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Expression of Liver-Type Fatty-Acid-Binding Protein, Fatty Acid Synthase and Vascular Endothelial Growth Factor in Human Lung Carcinoma

Kawamura T.a · Kanno R.b · Fujii H.c · Suzuki T.a
Departments of aPathology and bSurgery, Fukushima Medical University School of Medicine, Fukushima, and cDepartment of Signal Transduction, Graduate School of Medical and Dental Sciences, Niigata University, Niigata, Japan Pathobiology 2005;72:233–240 (DOI:10.1159/000089417)

Abstract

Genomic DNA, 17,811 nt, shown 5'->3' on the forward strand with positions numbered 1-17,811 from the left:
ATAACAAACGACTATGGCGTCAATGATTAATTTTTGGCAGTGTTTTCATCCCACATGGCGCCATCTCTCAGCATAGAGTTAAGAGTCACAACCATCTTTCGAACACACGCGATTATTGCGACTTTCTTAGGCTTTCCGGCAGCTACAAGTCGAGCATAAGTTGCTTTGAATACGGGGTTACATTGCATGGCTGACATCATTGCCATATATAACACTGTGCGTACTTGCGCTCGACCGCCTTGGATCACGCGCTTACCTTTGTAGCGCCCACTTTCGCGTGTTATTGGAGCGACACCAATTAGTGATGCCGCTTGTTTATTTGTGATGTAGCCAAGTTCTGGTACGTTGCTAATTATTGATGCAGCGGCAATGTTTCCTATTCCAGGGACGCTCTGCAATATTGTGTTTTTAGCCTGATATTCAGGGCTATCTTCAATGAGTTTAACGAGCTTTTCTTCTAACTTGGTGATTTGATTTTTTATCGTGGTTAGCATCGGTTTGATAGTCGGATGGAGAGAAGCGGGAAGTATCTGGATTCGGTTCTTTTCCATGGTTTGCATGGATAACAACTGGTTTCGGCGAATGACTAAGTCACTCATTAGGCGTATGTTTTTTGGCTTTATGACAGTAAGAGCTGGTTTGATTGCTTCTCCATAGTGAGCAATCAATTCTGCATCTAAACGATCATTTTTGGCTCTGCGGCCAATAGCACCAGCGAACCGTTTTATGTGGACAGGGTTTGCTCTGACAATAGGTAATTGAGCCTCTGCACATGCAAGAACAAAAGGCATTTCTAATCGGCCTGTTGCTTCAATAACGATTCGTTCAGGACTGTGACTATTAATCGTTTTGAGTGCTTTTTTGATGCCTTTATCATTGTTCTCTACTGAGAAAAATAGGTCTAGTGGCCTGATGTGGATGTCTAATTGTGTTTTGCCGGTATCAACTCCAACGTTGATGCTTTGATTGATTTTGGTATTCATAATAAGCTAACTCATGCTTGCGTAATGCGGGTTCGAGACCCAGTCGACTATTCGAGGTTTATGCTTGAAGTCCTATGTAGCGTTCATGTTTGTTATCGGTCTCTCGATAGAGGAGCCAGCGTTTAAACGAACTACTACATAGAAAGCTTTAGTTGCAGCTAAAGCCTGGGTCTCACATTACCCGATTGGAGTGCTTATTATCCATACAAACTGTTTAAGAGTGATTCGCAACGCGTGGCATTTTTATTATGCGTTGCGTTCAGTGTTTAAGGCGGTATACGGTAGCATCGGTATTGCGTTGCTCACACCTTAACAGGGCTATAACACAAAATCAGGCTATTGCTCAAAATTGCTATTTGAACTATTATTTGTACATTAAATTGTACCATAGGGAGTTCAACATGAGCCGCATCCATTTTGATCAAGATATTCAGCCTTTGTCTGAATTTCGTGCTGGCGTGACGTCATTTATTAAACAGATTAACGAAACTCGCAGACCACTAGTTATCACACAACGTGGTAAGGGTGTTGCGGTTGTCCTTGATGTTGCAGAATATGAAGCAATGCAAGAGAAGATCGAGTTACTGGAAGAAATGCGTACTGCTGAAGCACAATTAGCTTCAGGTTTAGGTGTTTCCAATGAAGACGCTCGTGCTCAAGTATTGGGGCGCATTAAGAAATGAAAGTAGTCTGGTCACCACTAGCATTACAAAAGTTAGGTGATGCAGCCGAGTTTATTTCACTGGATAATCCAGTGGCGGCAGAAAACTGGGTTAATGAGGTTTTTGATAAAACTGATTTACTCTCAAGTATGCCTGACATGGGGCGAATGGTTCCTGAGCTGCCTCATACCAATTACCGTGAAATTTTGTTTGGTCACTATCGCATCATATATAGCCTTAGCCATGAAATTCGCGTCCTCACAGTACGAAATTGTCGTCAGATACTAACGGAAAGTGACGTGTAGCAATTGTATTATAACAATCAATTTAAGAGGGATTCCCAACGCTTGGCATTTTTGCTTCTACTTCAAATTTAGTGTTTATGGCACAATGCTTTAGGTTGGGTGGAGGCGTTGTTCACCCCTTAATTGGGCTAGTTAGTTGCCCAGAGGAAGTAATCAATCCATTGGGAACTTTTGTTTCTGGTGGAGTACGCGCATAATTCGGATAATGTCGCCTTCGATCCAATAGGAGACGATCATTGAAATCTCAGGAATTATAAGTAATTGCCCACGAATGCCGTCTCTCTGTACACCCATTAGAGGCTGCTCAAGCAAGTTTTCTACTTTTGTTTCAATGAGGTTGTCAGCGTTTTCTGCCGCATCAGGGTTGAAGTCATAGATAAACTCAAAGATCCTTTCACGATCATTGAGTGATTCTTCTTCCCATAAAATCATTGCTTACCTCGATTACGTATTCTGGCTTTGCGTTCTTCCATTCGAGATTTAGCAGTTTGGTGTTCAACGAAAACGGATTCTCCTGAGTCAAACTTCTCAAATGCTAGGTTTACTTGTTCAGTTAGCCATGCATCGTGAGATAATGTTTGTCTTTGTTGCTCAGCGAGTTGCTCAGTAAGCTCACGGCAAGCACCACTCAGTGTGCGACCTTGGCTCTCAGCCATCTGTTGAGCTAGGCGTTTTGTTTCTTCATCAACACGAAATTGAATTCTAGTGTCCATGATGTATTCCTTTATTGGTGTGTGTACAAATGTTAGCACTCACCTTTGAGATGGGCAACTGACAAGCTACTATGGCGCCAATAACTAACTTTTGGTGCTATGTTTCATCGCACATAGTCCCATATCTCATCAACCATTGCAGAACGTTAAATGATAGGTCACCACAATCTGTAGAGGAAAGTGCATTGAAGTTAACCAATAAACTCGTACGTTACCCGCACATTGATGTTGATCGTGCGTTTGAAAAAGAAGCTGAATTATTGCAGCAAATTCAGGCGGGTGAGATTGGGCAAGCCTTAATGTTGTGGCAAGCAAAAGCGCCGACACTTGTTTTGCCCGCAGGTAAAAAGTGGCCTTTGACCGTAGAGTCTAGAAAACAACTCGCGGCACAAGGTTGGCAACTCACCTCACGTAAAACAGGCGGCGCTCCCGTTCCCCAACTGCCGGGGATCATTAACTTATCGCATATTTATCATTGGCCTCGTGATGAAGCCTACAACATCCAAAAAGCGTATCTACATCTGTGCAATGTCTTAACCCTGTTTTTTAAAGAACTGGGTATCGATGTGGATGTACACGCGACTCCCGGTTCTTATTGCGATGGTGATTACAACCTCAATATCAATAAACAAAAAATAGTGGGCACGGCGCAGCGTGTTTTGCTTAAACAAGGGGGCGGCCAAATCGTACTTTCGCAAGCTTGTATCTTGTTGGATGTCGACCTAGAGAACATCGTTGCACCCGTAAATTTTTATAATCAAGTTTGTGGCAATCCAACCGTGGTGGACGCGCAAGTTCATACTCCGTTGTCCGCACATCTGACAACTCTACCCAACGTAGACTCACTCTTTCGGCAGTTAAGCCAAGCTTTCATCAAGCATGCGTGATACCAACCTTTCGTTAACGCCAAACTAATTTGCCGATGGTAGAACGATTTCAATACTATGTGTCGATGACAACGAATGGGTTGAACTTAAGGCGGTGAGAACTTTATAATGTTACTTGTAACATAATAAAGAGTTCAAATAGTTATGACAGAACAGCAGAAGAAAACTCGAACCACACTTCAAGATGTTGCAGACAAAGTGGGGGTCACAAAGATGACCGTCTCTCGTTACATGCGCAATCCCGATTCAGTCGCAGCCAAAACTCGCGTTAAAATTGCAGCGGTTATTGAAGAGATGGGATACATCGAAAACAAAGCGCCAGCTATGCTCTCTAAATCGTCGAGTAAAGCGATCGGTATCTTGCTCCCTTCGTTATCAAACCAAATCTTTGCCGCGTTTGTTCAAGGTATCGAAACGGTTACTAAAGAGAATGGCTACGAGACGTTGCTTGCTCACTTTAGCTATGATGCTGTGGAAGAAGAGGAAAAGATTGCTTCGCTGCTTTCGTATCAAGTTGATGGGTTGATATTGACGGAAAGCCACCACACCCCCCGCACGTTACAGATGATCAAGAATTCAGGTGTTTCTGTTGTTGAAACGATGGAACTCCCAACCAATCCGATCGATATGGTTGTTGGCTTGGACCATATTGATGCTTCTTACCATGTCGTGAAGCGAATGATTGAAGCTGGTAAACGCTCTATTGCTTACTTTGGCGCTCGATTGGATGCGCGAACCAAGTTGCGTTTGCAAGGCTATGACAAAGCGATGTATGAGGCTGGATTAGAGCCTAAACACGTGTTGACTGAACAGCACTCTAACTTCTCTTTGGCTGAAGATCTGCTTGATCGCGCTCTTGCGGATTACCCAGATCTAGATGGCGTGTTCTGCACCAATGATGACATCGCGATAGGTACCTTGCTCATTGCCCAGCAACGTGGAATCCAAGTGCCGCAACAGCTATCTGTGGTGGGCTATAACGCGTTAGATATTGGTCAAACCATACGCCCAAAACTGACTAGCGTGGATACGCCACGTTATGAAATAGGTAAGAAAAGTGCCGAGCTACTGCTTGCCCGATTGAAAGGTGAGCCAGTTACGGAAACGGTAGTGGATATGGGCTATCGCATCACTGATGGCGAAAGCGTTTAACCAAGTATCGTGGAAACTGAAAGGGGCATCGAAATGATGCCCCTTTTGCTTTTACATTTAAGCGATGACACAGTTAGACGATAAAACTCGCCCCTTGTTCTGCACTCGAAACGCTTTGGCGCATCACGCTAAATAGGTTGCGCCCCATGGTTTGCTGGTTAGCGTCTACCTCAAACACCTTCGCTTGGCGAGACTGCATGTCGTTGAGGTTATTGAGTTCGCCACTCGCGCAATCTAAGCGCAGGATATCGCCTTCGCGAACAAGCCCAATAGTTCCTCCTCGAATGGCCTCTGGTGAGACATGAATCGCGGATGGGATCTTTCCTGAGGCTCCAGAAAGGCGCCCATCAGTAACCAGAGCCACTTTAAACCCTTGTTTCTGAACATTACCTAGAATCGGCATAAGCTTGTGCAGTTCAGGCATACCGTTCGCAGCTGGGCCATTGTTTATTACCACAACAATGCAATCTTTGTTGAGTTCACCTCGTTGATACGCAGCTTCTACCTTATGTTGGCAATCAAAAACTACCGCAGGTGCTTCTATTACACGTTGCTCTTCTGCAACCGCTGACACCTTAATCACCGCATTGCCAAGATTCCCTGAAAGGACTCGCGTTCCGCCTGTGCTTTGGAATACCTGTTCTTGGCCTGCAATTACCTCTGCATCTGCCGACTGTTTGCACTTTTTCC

Objective: A key enzyme of fatty acid synthesis, fatty acid synthase (FAS), is expressed in human cancers, including squamous-cell carcinoma of the lung, and long-chain fatty acids are intracellularly transported and/or taken up from blood by fatty-acid-binding proteins (FABPs). Since the liver-type (L-) FABP, a member of the FABPs, is detected in a subset of gastric adenocarcinomas, the expression of FAS, L-FABP and vascular endothelial growth factor (VEGF) was investigated in human lung carcinomas to elucidate the mechanisms of production and transportation of fatty acid(s) in cancer. Methods: Expression of L-FABP, FAS and VEGF in 199 surgically resected lung carcinomas was examined immunohistochemically. Possible associations of the expression of each protein with major clinicopathological factors were analyzed. Results: L-FABP was detected in 60% (120 of 199) of the lung carcinoma cases; detection was increased in large-cell carcinoma (80%) and adenosquamous carcinoma (83%), but low in squamous-cell carcinoma (47%) and in small-cell carcinoma (57%). Overall expression of FAS was 67.3% (134 of 199 cases) and that of VEGF was 86.8% (158 of 199 cases), respectively. Expression of L-FABP was not correlated with the FAS status, but there was a tendency to co-expression of L-FABP and VEGF. There was no association between L-FABP, FAS or VEGF expression and clinicopathological data. Conclusions: L-FABP, FAS and VEGF are highly expressed in human lung cancer, and expression of L-FABP is associated with that of VEGF but not that of FAS, suggesting that L-FABP might be involved in the uptake of fatty acid(s) from the bloodstream.

 

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